Settle, Elkanah, 1648-1724

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Elkanah Settle (1 February 1648 – 12 February 1724) was an English poet and playwright. He was born at Dunstable, and entered Trinity College, Oxford, in 1666, but left without taking a degree. His first tragedy, Cambyses, King of Persia, was produced at Lincoln's Inn Fields in 1667. The success of this play led the Earl of Rochester to encourage the new writer as a rival to John Dryden. Through his influence, Settle's The Empress of Morocco (1673) was twice performed at Whitehall, and proved a great success. It is said by John Dennis to have been "the first play that was ever sold in England for two shillings, and the first play that was ever printed with cuts." These illustrations represent scenes in the theatre, and make the book very valuable.

The play was printed with a preface to the Earl of Norwich, in which Settle described with scorn the effusive dedications of other dramatic poets. Dryden was obviously aimed at, and he co-operated with John Crowne and Thomas Shadwell in an abusive pamphlet entitled "Notes and Observations on the Empress of Morocco" (1674), to which Settle replied in "Some Notes and Observations on the Empress of Morocco revised" (1674). In the second part of Absalom and Achitophel, in a passage certainly by Dryden's hand, he figures as "Doeg."Neglected by the court party, he took an active share in the anti-popish agitation. When this subsided he helped expose Titus Oates, and with the Revolution of 1688, he veered towards the Whig party. Having lost the confidence of both sides, "recanting Settle" abandoned politics for the appointment (1691) of city poet.

From 1700, he initiated what has been called a "successful racket" where he would write occasional poems, typically eulogistic or nuptial verse, have them bound up in notably ostentatious armorial bindings, which he would send to the wealthy person whose arms he used. The economics of the practice are unclear; he may have had them commissioned, or been offering them for sale, or (a subtle distinction) have offered to present them in return for literary patronage in cash or some other form. If the book was returned he would try another patron with a new set of arms, altering personal references as required; where the subject matter was shared (as in a wedding) much of the verse could be recycled from one poem to another, and the scholar F. C. Brown has noticed that as many as two-thirds of the lines in Settle's wedding poems are "common to all." The books were bound for Settle by an unknown binder, whose work is remarkable for being "the only instance in which a particular binder has consistently ornamented a large series of bindings with heraldic designs" outside of Royal binders. The bindings are sufficiently distinctive to be known as Settle bindings. More than 100 examples survive, from between 1700 and 1723. In his old age he kept a booth at Bartholomew Fair, where he is said to have played the part of the dragon in a green leather suit devised by himself. He became a poor brother of the Charterhouse, where he died.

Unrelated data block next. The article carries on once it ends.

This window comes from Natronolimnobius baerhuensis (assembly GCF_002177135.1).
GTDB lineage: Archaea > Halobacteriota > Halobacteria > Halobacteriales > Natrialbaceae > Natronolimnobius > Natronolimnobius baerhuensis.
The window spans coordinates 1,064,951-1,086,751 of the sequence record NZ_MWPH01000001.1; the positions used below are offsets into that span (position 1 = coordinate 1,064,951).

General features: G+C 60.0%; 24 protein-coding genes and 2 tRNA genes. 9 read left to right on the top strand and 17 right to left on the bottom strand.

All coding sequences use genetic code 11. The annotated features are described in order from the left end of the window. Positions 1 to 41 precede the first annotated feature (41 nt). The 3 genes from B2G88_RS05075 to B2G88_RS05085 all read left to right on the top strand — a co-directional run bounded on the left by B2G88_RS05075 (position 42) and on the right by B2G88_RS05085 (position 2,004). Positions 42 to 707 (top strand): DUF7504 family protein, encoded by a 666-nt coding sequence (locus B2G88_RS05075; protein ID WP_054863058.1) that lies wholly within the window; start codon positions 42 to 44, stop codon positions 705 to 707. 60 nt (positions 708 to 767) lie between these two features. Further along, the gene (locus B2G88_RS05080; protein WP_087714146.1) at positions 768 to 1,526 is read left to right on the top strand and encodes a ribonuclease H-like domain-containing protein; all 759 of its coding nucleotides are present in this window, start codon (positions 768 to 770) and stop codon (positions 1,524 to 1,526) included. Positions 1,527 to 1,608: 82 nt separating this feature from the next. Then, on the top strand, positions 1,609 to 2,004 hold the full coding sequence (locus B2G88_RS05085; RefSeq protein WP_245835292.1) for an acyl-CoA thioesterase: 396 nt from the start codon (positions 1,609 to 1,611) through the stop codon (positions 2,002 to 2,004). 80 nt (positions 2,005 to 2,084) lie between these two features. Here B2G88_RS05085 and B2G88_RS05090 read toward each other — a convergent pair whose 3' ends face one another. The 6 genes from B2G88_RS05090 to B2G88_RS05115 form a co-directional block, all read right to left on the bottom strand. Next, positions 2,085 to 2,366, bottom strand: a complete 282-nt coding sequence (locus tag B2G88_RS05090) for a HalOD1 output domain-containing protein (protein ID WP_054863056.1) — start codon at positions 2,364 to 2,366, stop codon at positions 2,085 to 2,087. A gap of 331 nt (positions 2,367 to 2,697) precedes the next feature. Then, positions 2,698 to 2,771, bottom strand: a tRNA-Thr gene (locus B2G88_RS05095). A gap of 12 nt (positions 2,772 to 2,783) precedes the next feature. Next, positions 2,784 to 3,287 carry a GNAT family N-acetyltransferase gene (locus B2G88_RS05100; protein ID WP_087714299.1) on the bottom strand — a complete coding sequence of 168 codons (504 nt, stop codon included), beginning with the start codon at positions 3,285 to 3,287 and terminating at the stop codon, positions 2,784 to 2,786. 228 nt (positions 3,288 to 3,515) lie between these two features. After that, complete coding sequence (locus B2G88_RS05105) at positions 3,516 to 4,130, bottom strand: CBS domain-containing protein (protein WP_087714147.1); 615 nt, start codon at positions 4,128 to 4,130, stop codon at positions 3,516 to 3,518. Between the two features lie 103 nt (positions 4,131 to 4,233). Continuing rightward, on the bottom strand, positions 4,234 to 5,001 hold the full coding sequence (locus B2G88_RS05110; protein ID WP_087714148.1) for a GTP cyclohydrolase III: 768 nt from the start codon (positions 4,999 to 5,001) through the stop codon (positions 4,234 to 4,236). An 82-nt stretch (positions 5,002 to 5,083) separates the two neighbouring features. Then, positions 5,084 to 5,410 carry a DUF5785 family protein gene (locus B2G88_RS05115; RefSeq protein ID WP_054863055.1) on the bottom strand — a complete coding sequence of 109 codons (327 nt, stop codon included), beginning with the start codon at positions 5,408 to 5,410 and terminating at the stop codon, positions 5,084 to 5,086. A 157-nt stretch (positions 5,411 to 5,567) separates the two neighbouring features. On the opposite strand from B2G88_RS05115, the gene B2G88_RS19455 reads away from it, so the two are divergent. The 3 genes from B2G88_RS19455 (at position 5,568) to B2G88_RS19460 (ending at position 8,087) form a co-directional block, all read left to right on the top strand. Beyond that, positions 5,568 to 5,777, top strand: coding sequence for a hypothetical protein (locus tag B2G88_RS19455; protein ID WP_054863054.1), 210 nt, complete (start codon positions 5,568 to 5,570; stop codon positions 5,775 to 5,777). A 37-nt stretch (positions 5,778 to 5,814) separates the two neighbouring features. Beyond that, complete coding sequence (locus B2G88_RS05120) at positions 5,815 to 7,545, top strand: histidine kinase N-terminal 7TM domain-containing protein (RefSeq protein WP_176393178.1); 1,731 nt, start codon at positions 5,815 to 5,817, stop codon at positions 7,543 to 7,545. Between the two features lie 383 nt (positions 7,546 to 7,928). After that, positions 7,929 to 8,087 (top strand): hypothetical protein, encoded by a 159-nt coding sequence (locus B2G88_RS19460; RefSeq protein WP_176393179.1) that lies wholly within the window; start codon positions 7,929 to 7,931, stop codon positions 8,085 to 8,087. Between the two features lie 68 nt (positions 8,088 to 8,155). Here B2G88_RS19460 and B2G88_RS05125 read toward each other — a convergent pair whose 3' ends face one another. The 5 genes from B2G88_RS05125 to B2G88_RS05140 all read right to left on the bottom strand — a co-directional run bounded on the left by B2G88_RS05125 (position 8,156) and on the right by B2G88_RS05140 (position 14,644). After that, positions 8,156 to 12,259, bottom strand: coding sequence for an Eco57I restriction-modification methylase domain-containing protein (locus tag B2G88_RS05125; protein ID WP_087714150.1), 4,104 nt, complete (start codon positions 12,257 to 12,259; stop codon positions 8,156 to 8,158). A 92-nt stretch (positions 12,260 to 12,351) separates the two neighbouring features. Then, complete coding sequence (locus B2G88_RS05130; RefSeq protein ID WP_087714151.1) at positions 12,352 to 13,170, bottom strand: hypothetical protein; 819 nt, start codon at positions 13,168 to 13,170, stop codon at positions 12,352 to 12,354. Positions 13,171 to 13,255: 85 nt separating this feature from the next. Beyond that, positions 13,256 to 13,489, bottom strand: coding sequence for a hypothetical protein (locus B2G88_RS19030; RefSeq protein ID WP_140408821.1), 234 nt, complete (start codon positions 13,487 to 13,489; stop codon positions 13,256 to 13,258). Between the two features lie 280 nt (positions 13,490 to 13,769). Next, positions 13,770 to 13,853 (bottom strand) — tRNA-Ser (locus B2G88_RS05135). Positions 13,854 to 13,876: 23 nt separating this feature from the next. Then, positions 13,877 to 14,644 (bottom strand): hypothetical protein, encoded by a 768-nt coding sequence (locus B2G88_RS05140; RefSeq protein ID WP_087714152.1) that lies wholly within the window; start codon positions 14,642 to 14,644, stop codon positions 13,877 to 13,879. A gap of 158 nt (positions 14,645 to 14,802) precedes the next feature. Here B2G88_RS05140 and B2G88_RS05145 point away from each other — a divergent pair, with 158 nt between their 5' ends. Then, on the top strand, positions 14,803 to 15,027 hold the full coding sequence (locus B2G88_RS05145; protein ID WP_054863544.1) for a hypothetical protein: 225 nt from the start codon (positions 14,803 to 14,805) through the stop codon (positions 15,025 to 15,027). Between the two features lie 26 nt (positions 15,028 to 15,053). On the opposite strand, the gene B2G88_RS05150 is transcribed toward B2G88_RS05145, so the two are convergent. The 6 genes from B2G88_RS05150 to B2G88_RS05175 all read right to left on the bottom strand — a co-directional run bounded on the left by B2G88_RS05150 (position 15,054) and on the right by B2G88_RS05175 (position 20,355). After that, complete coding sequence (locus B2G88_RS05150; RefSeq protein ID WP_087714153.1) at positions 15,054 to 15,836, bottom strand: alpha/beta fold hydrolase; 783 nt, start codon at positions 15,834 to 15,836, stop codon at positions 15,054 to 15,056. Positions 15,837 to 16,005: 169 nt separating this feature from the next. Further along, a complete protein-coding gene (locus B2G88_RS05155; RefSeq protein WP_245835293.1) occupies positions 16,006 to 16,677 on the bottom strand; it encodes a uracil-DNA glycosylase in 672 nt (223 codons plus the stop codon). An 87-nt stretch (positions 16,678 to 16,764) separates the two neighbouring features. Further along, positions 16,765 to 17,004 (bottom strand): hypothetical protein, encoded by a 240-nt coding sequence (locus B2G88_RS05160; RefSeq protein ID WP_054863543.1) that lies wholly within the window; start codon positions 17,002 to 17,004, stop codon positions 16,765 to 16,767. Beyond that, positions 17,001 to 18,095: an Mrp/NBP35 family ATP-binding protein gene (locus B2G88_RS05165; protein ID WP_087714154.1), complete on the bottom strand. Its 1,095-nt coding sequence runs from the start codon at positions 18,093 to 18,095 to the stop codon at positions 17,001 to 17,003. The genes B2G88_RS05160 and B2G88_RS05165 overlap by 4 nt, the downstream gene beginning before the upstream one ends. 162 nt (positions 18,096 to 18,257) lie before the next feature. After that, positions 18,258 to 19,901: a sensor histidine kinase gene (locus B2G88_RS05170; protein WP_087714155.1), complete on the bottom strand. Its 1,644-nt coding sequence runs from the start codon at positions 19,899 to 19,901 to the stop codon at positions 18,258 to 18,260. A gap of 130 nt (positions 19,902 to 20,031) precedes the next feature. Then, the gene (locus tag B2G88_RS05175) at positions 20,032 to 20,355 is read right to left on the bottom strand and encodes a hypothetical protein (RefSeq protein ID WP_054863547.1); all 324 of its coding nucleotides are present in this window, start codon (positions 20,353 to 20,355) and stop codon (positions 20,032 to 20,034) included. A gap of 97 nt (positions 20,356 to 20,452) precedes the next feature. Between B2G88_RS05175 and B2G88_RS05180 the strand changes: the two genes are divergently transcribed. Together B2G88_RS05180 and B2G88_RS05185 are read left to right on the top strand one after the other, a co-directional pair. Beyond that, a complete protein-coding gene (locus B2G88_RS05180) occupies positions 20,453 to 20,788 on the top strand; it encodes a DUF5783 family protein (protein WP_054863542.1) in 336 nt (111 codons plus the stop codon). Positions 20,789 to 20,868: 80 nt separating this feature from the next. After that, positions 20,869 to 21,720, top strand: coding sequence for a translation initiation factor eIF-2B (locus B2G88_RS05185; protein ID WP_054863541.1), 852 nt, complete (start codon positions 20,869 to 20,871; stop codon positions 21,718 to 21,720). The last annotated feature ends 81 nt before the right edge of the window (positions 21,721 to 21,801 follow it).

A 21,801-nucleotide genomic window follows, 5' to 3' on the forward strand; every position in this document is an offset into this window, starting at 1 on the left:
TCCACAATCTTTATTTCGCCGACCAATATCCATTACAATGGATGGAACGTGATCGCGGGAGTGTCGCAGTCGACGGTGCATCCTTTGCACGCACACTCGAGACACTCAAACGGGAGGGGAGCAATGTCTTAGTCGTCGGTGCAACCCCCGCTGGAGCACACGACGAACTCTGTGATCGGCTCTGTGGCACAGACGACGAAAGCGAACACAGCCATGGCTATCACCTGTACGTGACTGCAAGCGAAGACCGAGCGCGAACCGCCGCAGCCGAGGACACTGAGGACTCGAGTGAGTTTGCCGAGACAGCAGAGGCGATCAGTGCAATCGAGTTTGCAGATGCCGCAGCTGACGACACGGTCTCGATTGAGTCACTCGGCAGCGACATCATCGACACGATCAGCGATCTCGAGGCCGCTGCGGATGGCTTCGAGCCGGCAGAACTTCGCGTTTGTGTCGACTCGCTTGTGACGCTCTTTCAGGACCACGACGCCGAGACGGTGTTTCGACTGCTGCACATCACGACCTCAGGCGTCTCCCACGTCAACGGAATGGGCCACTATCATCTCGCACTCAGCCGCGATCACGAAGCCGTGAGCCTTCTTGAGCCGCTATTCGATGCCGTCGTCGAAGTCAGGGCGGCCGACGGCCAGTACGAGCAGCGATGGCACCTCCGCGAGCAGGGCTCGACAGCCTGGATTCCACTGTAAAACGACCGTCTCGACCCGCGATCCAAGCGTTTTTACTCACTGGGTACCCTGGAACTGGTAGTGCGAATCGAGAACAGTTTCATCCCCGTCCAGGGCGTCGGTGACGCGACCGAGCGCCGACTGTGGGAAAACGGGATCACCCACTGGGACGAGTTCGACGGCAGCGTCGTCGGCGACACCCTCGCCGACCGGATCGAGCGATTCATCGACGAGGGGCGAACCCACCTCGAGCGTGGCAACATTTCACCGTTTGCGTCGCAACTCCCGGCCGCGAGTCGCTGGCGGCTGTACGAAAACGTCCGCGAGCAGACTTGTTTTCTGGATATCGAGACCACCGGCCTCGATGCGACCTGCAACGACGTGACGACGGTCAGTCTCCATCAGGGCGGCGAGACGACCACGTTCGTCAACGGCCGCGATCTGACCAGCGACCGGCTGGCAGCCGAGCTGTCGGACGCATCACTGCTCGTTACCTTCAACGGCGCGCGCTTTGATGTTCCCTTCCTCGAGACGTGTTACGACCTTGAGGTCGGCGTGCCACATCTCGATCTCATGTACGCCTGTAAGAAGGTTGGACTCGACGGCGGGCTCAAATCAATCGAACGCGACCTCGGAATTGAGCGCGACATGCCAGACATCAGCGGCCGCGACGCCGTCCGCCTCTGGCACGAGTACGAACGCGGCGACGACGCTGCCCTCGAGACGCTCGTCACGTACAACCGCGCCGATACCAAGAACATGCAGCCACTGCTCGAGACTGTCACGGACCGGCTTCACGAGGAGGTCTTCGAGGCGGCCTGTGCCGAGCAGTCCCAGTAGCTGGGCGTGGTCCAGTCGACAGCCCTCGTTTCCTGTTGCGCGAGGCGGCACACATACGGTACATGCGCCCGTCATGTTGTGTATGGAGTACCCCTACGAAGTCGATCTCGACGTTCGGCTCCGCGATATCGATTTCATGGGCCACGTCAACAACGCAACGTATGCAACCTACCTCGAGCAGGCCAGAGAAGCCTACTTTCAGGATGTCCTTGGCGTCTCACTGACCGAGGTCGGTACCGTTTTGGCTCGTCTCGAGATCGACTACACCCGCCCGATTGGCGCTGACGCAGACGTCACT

Settle is one of the dunces in Alexander Pope's The Dunciad, handing over his authority to Lewis Theobald and in the 1742 edition Colley Cibber. Settle appears in Boswell’s life of Dr Johnson, when John Wilkes ascribes the poet’s obscurity to his ‘queer’ name.

Archival Resources
Role Title Holding Repository
creatorOf Settle, Elkanah, 1648-1724. To the most renowned the President and the rest of the Knights' of the most noble Order of the Toast [manuscript], ca. 1700. Folger Shakespeare Library